PREDICT Success: New Coronavirus Found in Bat Guano at Mining Site in Thailand

PREDICT Thailand

PREDICT personnel (Drs. Supaporn Wacharapluesadee and Kevin Olival) interviewing a monk at the KCP bat guano mining cave. Questionnaires were previously distributed to guano miners at Chulalongkorn University to assess their health status and risk behaviors. 

A new SARS-like coronavirus has been found in bat guano from a mining site in Thailand. The novel betacoronavirus was discovered through the surveillance efforts of PREDICT, which is funded by USAID’s Emerging Pandemic Threats program.

Bat guano is sold in Thailand as a fertilizer for agricultural crops like rice and orchard fruit. Much of the guano is harvested from a bat cave in Khao Chong Phran, a non-hunting area in Ratchaburi Province, about 60 miles west of Bankok.

PREDICT worked with the Thailand Research Fund to collect and screen bat guano for viral families that could pose a threat to humans. Several bat guano specimens tested positive for the virus, which is in the same group as the SARS and MERS coronaviruses.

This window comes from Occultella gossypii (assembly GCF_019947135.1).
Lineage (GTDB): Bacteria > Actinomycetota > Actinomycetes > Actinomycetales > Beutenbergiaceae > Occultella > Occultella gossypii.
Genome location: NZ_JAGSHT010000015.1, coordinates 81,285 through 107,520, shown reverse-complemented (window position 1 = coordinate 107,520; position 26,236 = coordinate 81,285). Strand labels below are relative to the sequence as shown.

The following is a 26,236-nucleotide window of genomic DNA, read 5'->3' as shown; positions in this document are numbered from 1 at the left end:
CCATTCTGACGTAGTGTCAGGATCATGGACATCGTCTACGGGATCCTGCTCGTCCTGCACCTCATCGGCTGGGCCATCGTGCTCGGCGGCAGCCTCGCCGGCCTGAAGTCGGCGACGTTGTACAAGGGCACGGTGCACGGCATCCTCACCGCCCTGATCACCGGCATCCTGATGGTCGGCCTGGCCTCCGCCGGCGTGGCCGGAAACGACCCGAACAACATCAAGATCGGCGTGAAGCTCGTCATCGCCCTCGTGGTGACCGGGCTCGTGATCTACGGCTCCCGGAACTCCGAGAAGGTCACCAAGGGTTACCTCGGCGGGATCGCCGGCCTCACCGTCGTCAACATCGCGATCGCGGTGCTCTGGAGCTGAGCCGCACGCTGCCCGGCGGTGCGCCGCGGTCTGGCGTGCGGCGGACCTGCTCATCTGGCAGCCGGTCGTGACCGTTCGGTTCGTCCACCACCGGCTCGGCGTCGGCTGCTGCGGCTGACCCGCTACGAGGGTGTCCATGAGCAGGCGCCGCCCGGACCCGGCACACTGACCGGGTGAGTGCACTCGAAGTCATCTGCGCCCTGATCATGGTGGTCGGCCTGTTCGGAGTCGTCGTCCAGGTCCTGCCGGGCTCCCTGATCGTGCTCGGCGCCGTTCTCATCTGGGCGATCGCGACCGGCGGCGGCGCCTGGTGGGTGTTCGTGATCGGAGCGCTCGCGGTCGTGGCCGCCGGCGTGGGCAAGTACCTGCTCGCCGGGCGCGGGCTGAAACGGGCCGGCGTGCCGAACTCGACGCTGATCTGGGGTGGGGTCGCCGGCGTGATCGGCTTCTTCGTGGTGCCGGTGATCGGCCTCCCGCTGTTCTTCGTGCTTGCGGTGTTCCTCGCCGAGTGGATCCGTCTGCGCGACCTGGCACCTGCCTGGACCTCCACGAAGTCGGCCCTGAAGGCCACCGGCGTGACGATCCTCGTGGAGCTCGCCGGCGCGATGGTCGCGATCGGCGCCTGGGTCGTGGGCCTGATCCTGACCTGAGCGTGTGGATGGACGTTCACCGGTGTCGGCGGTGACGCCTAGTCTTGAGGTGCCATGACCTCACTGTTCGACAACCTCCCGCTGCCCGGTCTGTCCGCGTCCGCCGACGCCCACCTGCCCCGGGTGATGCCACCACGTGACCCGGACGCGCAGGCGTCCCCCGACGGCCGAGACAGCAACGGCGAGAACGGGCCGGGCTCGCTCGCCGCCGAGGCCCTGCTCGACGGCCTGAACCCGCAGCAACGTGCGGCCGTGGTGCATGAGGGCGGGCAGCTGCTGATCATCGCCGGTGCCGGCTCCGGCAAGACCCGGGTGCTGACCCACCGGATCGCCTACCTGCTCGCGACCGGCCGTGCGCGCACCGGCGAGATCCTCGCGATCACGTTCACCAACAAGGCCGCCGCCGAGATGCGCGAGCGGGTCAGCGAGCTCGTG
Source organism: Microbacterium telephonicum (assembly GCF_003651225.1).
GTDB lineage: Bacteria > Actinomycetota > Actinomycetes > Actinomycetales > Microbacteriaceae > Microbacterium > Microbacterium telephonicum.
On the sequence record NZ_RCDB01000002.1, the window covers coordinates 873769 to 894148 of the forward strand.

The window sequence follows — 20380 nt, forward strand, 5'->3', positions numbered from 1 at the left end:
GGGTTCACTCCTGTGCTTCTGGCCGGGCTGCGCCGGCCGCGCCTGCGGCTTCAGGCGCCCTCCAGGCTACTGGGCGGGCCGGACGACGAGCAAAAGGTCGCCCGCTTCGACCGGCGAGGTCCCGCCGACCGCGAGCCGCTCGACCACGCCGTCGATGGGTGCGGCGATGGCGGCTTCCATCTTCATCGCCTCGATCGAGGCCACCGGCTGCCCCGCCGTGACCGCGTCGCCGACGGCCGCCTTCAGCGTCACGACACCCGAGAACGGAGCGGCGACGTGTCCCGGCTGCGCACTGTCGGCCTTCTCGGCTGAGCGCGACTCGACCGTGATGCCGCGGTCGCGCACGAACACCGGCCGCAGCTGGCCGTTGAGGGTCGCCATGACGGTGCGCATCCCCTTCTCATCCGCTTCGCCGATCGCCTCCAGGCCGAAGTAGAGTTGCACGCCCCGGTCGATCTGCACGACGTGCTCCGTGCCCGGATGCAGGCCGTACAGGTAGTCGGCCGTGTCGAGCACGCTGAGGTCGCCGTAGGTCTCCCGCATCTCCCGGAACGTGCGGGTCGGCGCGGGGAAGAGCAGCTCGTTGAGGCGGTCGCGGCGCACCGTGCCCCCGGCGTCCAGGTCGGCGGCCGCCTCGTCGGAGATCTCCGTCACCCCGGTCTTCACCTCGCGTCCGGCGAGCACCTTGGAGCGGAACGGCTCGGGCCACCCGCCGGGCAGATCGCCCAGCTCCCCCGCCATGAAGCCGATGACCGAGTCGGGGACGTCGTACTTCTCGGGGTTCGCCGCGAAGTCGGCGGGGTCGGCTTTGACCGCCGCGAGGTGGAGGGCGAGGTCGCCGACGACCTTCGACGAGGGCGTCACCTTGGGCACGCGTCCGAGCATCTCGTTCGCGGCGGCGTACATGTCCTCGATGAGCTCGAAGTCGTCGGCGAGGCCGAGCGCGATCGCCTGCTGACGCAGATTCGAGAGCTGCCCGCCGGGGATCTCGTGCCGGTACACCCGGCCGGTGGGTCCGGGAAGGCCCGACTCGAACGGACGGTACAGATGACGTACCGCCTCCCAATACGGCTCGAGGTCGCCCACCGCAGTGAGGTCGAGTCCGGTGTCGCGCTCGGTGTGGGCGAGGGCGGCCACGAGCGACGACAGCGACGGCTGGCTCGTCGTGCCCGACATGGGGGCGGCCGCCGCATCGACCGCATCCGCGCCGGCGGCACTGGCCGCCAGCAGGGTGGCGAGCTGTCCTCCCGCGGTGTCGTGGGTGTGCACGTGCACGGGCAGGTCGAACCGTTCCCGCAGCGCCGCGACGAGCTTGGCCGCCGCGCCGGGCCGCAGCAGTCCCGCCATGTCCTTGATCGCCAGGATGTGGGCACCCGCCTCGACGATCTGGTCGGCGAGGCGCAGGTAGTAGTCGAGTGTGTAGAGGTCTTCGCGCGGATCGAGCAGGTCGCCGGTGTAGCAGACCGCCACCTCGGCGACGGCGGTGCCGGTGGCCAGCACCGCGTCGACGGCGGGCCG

PREDICT staff has been working with managers of the non-hunting area and monks who oversee the temple and cave to characterize the risks of viral exposure to guano miners. PREDICT has also been assisting with the design of an improved questionnaire to characterize the risk of human exposure and assessment of interventions that could decrease the risk to miners. 

The figure below is a phylogenetic tree showing 3 novel CoVs (KCP9, KCP12, KCP15) detected in bat guano collected for fertilizer in Ratchaburi Province. Additional human and animal CoVs from the National Center for Biotechnology Information database are also included.

PREDICT Thailand Chart